Sacrifice is a word that we use a lot in the military community. Sometimes, I worry that when we use a word so much, it loses its meaning or we forget the power they have. “Thank you for your service, your sacrifice.”

Earlier this year, my friend Patty Barron wrote a touching piece after she lost her sister. It was about the strength and fortitude of the military sisterhood and brotherhood, and how she had nearly forgotten the strength and fortitude of her roots with her family in California. Reading her piece was familiar — I could see her sacrifice, I had lived that sacrifice through my father’s illness a thousand miles away, and the word “sacrifice” suddenly meant more to me.

Even when he was sick, my dad loomed large and was a source of guidance. He never lost his sense of humor, even from his hospital bed. He frequently told his nurses how proud he was of me and my sister — we would never want for his admiration. In April of last year, after years of chronic and intense health issues, we lost my dad. He was two weeks shy of his 70th birthday. The loss was incredibly painful, but I never connected his loss to our military life, even though the distance from home made everything more difficult. I never saw this as a sacrifice.

Patty’s column reminded me, however, that military spouses do sacrifice. Our sacrifices will never reach the levels of those who have served on the front lines, or of those we love and miss and pray for when they are far away. Our sacrifices cannot be tracked to a single, catastrophic event. We don’t lose limbs from IED. We don’t suffer from TBI from an explosion from our convoy.

But our sacrifices are sacrifices. It’s death by a thousand cuts, sacrifices that build and affect who you are and the plans you made for yourself. Sometimes they are big — the loss of a job with a PCS. Sometimes, they are invisible, like lost time with a loved one. Even the smallest sacrifices are real.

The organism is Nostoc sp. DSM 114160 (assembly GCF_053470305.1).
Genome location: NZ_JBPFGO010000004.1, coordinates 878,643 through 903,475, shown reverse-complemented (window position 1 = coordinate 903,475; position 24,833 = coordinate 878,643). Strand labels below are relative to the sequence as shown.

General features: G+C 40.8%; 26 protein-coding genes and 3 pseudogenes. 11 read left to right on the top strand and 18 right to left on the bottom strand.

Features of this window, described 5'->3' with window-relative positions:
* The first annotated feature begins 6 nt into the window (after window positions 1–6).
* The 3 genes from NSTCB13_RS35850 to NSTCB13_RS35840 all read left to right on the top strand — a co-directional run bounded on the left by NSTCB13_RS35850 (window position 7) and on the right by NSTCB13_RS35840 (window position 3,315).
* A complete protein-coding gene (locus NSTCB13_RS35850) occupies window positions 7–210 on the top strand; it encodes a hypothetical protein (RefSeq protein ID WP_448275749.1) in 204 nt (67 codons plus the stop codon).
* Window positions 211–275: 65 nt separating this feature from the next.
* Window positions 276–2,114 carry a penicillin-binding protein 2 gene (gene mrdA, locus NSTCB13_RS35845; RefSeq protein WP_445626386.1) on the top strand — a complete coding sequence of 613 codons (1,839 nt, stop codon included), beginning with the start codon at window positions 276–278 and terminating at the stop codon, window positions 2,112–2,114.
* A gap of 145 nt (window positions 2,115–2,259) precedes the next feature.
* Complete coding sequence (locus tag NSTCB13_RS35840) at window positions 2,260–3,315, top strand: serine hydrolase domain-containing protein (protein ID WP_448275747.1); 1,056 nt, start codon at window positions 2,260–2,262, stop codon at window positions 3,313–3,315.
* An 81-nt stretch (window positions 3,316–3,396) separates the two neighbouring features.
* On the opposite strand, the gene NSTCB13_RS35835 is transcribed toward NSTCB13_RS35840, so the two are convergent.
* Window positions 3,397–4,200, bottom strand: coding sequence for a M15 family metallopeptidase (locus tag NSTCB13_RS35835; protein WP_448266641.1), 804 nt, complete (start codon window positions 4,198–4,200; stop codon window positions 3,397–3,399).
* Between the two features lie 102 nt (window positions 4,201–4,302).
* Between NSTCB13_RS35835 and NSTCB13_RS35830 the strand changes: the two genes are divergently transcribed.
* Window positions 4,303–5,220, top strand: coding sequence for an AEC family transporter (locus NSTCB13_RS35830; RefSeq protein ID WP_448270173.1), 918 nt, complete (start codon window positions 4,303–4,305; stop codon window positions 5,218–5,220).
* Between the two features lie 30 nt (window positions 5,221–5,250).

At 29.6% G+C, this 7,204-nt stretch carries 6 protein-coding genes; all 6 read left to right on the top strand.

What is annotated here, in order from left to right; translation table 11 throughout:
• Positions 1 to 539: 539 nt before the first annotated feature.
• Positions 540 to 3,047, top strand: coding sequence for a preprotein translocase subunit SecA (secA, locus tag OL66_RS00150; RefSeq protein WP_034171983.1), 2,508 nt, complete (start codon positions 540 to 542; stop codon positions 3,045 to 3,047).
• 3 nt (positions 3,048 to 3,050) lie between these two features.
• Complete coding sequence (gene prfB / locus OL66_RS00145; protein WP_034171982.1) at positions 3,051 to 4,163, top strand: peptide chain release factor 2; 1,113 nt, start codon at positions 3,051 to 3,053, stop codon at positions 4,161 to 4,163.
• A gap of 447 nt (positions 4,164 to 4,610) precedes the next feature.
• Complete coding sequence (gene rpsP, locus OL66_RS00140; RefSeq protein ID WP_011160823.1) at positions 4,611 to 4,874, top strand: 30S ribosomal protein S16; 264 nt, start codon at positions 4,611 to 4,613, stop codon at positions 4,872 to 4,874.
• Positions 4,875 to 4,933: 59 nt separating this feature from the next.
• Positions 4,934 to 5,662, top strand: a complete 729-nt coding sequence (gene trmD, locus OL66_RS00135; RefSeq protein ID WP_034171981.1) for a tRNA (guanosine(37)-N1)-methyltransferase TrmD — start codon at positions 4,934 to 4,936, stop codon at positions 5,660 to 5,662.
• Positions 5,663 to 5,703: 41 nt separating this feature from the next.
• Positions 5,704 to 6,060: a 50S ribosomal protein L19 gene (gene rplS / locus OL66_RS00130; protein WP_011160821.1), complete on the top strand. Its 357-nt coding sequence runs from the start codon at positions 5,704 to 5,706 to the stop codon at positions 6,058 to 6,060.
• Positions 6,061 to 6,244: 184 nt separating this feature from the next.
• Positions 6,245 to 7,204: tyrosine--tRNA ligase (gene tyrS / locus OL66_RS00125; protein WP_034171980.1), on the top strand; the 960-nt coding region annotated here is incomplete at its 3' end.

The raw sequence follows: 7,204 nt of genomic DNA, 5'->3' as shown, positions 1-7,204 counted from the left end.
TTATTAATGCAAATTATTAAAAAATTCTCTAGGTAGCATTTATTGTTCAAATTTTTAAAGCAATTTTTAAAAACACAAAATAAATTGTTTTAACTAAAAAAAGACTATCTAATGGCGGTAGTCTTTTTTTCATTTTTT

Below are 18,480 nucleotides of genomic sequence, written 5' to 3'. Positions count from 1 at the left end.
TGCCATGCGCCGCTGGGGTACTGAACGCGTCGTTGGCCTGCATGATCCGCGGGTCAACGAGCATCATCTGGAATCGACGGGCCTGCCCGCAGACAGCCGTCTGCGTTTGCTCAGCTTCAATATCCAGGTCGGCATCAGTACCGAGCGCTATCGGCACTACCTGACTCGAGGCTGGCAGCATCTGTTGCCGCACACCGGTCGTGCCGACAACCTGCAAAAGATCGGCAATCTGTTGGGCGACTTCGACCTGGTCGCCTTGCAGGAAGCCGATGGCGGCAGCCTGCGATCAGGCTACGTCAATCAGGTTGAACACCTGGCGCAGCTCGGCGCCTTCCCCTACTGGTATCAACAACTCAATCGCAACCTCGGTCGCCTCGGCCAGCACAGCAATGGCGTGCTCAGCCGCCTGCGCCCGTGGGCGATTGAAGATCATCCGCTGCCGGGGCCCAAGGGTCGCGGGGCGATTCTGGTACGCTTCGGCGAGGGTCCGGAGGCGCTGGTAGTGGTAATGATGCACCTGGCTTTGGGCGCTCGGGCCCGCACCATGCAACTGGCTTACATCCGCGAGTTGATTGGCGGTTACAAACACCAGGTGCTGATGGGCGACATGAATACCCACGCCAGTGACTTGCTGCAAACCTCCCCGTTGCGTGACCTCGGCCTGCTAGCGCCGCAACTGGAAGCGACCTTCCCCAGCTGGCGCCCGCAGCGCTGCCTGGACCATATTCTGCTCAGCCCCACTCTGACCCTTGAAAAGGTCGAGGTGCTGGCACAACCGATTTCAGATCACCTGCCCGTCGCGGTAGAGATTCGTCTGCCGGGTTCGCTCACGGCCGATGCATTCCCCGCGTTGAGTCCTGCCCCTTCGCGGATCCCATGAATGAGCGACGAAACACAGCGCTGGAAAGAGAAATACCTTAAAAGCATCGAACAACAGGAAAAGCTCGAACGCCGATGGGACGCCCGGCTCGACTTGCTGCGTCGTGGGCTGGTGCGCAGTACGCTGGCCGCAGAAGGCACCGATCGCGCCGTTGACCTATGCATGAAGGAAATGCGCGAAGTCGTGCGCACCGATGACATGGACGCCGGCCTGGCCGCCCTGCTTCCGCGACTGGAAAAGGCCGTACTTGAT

I am here to tell you, military spouses, that your sacrifice matters.  I see your sacrifice. We, the leadership of MSJDN, see your sacrifice and we tell people about your sacrifice every day. We vow to not let anyone forget why your sacrifice matters.

As I submit my last President’s Letter, pass the gavel to President Libby Jamison, and head off into the Past President Sunset, there are so many things of the past year the I want to highlight. Military spouses in Alaska, Michigan, West Virginia, North Dakota, and Kansas can now practice law while following their servicemember, bringing our total of states recognizing the service of military spouse attorneys to twenty-four. MSJDN was honored by the National Conference of Bar Foundations, National Conference of Women’s Bar Associations, and the Newman’s Own Foundation for our state licensing and pro bono work. Our leadership team planned and executed in-person events connecting military spouse attorneys to professional resources and development through our annual events and webinar series.

Rather than talk about the past year, I would like to focus on today and our future. MSJDN is stronger today than it has ever been in its history. We are financially sound, we are recognized as a leader and model for military spouse organizations, and we have a strong leadership team dedicated to the success of MSJDN and its members. Our members and leaders devote considerable time to the operation of MSJDN and the support of our members — they sacrifice time with their families to make a better organization in support of military spouse attorneys. I wish I could take credit for this success, but the truth is our success lies with our members and the leaders who every year raise their hand and volunteer to be a part of this organization.

I could not be more proud of the work we have completed over the past year. I could not be more excited about the team starting on our Board this month. Most importantly, I cannot wait to see all they will accomplish.